This is certainly true of Hadassah globally and Hadassah Australia in particular. A case in point is Project Rozana, a trailblazing initiative pioneered in 2012 by our organisation, and which has the blessing of the Palestinian Authority and its Minister for Health as well as Israel’s medical and political establishment.

Today, the lives of critically ill Palestinian children from the West Bank and Gaza are being saved by medical specialists at Hadassah Hospital in Jerusalem, thanks to funding from Australians – including Australian Jews. Their financial support is also providing training for Palestinian doctors and therapists at Hadassah and other hospitals, who will return to their communities to build the healthcare capacity of the Palestinian people.

Hadassah Australia is proud to partner with World Vision Australia, and Australian Jewry can take comfort from the fact that they are directly involved in saving lives and changing opinions.

Henrietta Szold would not be fazed in the slightest that a Jewish organisation is fundraising with Christian organisations to treat Muslim children from Gaza and the West Bank in Israel.

These two examples are not driven by hasbara, public diplomacy or ‘spin’. While they have the potential to open the hearts and minds of those children and their families to the human face of Israel, this is a by-product of an embedded philosophy that can trace its roots back to the turn of last century. It may not have moved Ismail Haniyeh, but perhaps others less politicized in the Palestinian community might start to question the stereotypes about Jews and Israel that Hamas feeds its people on a daily basis.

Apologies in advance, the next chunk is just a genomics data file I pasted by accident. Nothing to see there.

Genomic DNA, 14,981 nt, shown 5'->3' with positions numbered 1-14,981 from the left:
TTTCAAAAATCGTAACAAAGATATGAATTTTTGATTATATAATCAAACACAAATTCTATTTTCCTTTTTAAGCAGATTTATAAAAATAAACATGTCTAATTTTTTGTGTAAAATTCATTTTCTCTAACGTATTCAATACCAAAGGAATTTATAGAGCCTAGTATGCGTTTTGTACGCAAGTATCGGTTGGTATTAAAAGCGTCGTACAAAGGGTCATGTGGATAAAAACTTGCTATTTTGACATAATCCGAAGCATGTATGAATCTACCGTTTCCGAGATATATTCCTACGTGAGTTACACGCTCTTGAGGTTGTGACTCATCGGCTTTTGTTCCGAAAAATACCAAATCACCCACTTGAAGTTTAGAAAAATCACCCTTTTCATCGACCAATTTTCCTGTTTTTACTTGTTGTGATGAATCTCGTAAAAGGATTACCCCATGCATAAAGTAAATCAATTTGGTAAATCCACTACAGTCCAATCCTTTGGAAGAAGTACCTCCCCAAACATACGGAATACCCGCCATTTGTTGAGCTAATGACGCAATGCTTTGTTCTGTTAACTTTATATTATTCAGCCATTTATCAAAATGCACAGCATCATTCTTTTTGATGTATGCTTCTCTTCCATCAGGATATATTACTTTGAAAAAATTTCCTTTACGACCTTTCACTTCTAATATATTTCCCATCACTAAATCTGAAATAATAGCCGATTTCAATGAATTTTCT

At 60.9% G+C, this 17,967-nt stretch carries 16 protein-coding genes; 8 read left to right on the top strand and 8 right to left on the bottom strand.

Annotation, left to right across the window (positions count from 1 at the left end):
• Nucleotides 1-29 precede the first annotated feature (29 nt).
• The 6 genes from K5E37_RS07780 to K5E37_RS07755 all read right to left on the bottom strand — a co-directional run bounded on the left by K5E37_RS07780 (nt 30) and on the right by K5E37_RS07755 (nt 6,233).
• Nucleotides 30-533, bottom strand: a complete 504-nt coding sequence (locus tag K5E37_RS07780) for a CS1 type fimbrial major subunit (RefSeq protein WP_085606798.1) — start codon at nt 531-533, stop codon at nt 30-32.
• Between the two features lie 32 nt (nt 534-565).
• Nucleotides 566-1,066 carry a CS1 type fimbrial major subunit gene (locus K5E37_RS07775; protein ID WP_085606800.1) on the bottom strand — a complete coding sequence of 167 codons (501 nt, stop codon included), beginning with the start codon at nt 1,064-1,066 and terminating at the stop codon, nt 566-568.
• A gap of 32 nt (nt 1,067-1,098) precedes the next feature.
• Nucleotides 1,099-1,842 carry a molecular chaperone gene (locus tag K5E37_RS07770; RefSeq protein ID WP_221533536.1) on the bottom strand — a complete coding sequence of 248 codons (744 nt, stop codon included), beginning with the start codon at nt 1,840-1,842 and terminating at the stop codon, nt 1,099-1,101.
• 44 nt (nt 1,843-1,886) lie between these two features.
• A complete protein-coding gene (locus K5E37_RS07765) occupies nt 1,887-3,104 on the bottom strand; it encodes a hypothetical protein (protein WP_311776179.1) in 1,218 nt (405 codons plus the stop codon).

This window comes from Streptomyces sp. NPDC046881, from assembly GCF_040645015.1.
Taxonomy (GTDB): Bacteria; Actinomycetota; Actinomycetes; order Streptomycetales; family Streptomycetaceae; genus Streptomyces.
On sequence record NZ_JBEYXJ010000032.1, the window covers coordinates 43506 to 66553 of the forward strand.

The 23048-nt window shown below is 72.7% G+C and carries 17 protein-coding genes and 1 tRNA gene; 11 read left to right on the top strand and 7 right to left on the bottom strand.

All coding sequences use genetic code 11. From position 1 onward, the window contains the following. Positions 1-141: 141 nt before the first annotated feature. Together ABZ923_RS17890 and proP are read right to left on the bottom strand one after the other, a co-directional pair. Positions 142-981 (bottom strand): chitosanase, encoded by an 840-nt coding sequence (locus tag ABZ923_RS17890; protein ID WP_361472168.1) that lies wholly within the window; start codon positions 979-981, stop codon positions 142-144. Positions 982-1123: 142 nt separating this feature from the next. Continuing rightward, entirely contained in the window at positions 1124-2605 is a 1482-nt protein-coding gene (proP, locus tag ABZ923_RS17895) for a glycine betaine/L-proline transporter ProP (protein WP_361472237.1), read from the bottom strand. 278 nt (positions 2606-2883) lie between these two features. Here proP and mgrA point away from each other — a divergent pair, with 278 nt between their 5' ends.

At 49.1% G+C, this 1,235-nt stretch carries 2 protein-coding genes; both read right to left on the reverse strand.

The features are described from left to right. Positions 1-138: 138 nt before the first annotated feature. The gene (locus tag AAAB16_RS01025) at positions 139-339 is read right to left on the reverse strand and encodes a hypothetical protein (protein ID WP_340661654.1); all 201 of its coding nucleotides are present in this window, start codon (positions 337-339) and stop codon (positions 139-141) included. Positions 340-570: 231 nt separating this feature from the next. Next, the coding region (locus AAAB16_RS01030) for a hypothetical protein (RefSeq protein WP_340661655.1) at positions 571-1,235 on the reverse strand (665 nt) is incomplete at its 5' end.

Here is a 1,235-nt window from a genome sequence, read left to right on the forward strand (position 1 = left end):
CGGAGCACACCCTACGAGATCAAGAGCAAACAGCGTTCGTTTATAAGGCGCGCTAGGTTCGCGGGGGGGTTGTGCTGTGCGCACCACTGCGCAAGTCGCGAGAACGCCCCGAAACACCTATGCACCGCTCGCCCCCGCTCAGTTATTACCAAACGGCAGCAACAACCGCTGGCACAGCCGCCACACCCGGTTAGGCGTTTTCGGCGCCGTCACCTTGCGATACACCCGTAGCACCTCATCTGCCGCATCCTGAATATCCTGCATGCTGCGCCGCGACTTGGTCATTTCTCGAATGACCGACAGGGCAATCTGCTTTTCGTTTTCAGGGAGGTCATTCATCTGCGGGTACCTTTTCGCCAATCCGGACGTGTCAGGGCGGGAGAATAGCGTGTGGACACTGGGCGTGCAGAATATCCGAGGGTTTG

I encourage those who hold similar views about ‘them and us’ to hear from Dr Qanta Ahmed, a respected medical specialist, commentator and author who is a proud Muslim and an outspoken advocate of Israel. Dr Ahmed will be in Australia later this month as a guest of Hadassah Australia.

To supporters of the BDS movement and those who are unashamedly anti-Semitic, Dr Ahmed’s views are shocking and confronting. To the proponents of Israel’s egalitarian approach to healthcare, her views are informed and balanced.

It is in that egalitarian spirit that defines modern Israel that St John Australia and Hadassah Australia have joined to make a difference; precisely because we can.

Ron Finkel